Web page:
Colorful Expressions: Using colored gem jewelry as symbols of self and meaning
Initiation and growth are Spring’s hallmarks. It’s 37 degrees the day I’m writing. Since the garden is mostly dormant, let’s look at the initiation of an interesting jewelry tradition.
Have you heard of Suffragette Jewelry?
It is jewelry made between 1908 and 1914, during the suffragette movement fighting for women’s right to vote.
Our early female freedom fighters chose the colors green, white and violet, representing “Give Women the Vote” to signal their allegiance to women’s right to vote. Supporters of the cause donned green/white/violet buttons, ribbons, and other accessories to symbolize their cause. Jewelers started offering jewels in the color scheme as well as for those who favored the purple and green color combination. The violet component was generally amethyst which was combined with green demantoid garnet or peridot and diamond &/or white metals or white enamel. Sometimes we even see all three colors of enamels.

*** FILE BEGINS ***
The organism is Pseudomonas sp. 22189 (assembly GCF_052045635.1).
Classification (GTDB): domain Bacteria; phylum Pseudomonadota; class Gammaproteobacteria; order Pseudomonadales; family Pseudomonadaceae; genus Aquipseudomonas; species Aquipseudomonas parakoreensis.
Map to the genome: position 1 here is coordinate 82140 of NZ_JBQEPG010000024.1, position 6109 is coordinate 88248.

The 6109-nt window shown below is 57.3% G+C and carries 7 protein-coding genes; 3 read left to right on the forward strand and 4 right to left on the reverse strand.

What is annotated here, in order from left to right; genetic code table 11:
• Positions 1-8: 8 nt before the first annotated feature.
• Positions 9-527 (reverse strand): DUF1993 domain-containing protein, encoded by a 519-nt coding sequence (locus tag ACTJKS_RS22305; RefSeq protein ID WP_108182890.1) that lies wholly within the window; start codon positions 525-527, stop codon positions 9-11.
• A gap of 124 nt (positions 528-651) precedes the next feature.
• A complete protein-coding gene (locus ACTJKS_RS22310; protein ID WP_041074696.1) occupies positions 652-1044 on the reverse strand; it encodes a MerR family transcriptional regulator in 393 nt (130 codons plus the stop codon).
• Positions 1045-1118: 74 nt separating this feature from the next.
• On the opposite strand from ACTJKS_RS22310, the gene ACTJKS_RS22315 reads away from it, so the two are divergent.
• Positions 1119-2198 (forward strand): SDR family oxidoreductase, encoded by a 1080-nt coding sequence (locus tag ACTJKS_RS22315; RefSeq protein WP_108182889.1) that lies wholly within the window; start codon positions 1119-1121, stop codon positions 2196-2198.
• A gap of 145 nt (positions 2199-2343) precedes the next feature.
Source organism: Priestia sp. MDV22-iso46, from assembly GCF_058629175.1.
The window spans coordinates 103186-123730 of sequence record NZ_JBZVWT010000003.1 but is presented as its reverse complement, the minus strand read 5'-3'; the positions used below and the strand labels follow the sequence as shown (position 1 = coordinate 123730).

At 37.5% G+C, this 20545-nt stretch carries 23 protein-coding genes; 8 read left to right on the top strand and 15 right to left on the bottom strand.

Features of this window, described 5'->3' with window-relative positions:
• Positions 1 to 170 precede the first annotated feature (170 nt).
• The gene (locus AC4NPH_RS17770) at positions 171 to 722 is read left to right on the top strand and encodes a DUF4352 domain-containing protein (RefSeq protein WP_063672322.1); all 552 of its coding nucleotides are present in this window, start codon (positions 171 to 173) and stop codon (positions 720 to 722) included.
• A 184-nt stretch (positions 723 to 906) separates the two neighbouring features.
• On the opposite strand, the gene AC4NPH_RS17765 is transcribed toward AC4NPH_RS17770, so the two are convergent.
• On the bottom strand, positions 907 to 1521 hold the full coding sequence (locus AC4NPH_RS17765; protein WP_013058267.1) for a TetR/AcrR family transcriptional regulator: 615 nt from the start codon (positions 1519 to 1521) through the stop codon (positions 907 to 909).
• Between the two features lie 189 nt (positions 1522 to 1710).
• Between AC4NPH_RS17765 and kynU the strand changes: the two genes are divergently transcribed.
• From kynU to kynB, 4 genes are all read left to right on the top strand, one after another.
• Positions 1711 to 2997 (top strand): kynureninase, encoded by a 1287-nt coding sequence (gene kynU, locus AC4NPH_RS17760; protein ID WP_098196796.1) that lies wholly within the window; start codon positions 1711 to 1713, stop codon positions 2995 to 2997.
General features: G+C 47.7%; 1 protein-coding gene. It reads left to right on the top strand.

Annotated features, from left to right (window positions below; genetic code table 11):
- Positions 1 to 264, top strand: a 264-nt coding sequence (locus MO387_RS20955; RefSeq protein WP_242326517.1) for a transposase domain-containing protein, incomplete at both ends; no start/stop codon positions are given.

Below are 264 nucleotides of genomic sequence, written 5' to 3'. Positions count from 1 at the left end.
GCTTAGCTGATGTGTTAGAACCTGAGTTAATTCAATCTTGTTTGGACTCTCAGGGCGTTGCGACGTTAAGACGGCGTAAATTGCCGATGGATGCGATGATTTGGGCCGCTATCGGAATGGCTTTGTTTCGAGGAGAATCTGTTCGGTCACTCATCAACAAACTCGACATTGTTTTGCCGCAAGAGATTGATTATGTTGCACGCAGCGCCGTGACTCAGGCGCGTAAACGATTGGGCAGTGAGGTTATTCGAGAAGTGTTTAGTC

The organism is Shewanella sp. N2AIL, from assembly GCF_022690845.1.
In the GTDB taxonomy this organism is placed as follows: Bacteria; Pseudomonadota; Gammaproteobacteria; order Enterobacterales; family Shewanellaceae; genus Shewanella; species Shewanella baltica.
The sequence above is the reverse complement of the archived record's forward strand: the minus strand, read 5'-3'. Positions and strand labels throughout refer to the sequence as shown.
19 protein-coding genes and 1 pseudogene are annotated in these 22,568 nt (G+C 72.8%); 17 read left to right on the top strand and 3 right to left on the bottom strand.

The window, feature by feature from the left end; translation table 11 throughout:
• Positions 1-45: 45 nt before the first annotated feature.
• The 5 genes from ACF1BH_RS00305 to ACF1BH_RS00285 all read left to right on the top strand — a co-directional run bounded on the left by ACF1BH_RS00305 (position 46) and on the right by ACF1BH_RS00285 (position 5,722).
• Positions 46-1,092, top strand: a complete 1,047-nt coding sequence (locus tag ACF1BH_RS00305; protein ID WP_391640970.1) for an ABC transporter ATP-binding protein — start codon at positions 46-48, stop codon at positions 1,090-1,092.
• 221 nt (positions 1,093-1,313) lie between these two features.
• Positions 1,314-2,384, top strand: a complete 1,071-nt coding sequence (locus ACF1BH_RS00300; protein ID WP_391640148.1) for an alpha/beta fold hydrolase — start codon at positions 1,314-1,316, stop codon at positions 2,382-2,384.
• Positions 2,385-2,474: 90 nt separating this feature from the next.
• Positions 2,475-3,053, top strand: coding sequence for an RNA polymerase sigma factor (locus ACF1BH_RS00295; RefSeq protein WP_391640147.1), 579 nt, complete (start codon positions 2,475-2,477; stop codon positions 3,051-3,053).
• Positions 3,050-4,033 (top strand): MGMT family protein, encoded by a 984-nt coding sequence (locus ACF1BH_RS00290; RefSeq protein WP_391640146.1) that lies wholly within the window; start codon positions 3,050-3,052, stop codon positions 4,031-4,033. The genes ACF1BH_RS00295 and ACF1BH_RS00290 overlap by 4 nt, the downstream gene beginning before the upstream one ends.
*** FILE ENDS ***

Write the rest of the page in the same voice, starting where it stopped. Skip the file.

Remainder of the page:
One way we use jewelry is to symbolize the associations and values that link us.
Jewelry that spells out a secret message, called acrostic jewelry, was especially popular with the Victorians. The first letter of each gem in the jewel spells a message. Popular messages were REGARD featuring a lineup of ruby, emerald, garnet, amethyst, ruby, and diamond. Or DEAR spelled using the gems diamond, emerald, amethyst, and ruby.
From 2019’s vantage point, it is hard to imagine women jailed for Right to Vote marches and protests. I sure wish I had asked my Grandmother, who was born in 1886, more about her experiences in the early ages of women gaining the right to vote.
Most of today’s jewelry industry is built around the jewelry as symbols – the wedding ring being foremost in symbolizing our status and values. I talk more about the uses of jewelry in eBook, “10 Ways to Use Jewelry to Tell YOUR Story.” click here to download a copy.